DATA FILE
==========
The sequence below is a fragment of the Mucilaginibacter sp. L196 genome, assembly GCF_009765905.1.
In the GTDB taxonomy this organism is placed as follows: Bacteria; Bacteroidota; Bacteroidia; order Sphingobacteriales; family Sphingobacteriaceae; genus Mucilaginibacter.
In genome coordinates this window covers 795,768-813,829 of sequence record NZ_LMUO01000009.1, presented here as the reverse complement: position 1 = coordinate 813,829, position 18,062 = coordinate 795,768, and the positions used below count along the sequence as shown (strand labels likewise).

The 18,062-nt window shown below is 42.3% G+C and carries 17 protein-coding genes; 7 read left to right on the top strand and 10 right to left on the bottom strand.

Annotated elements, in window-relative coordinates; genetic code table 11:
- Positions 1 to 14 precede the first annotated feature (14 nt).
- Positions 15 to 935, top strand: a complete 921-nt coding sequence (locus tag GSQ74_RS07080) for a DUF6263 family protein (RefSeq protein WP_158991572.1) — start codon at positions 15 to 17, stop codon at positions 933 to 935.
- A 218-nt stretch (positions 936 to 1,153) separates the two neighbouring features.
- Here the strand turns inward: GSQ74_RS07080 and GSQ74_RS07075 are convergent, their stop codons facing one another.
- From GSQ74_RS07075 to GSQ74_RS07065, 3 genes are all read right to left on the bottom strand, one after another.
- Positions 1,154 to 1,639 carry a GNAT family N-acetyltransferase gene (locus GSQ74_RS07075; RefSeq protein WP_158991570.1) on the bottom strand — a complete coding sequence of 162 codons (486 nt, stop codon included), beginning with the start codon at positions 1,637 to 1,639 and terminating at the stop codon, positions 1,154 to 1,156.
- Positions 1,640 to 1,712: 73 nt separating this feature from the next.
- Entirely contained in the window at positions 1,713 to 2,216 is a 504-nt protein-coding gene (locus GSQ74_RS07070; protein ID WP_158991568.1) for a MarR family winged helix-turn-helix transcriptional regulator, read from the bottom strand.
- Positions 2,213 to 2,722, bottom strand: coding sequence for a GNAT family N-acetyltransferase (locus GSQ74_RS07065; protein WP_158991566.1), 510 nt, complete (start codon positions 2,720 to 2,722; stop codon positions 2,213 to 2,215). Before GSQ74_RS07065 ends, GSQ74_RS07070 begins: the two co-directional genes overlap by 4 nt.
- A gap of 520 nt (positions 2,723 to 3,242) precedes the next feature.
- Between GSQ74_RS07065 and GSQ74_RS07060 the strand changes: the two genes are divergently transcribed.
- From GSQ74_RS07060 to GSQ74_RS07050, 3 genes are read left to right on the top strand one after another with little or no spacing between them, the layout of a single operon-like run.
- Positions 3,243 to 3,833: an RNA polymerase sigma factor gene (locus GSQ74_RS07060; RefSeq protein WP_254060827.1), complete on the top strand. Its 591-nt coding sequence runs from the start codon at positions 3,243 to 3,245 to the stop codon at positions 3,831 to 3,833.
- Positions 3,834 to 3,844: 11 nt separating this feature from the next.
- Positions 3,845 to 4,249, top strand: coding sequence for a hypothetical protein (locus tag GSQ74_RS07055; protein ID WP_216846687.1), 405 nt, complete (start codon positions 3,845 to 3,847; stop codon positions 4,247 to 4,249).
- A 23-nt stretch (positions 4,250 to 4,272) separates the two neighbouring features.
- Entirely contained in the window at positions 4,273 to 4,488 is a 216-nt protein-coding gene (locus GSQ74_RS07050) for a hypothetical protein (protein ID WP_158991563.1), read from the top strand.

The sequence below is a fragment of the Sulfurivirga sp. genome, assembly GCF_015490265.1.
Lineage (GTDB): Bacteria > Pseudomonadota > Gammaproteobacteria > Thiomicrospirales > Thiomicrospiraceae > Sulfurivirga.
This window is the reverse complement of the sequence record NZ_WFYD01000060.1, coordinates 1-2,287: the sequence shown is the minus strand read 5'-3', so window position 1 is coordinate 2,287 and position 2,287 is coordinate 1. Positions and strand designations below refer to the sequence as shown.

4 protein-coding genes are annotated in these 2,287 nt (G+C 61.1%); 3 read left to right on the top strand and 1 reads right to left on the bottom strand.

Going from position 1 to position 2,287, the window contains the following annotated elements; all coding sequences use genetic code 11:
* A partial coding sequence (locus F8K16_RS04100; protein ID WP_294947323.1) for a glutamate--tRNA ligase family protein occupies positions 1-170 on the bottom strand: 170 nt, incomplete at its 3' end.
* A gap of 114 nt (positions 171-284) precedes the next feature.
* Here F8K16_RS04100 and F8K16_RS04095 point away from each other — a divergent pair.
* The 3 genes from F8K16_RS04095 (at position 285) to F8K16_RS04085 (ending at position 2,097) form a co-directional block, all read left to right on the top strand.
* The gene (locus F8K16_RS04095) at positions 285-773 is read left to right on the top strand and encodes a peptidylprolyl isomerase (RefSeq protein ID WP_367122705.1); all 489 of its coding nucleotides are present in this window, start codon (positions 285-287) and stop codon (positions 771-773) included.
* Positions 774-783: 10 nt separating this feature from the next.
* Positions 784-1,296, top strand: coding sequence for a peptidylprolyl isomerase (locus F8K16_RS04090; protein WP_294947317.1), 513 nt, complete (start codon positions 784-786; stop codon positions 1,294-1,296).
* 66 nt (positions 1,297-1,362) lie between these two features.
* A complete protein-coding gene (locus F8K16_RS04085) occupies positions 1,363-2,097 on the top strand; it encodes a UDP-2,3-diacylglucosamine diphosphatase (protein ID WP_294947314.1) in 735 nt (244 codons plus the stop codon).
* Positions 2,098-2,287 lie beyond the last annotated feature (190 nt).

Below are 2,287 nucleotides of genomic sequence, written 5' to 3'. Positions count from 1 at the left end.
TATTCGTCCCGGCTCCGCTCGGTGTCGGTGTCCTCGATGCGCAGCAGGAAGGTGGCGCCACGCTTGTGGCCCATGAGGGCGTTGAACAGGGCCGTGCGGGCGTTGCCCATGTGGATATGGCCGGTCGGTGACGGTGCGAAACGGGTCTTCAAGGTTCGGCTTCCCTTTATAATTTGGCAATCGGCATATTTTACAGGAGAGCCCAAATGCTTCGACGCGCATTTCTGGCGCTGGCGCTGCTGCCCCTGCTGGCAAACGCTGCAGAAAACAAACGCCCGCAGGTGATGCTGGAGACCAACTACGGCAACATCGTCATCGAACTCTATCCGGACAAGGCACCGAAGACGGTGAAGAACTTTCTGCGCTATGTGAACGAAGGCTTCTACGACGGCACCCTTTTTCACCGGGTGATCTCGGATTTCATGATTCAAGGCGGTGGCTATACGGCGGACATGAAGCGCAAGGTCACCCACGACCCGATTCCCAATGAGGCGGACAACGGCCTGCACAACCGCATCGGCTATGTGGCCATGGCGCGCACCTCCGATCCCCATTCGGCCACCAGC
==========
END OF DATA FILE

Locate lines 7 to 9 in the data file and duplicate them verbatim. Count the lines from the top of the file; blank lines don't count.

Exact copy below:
- Positions 15 to 935, top strand: a complete 921-nt coding sequence (locus tag GSQ74_RS07080) for a DUF6263 family protein (RefSeq protein WP_158991572.1) — start codon at positions 15 to 17, stop codon at positions 933 to 935.
- A 218-nt stretch (positions 936 to 1,153) separates the two neighbouring features.
- Here the strand turns inward: GSQ74_RS07080 and GSQ74_RS07075 are convergent, their stop codons facing one another.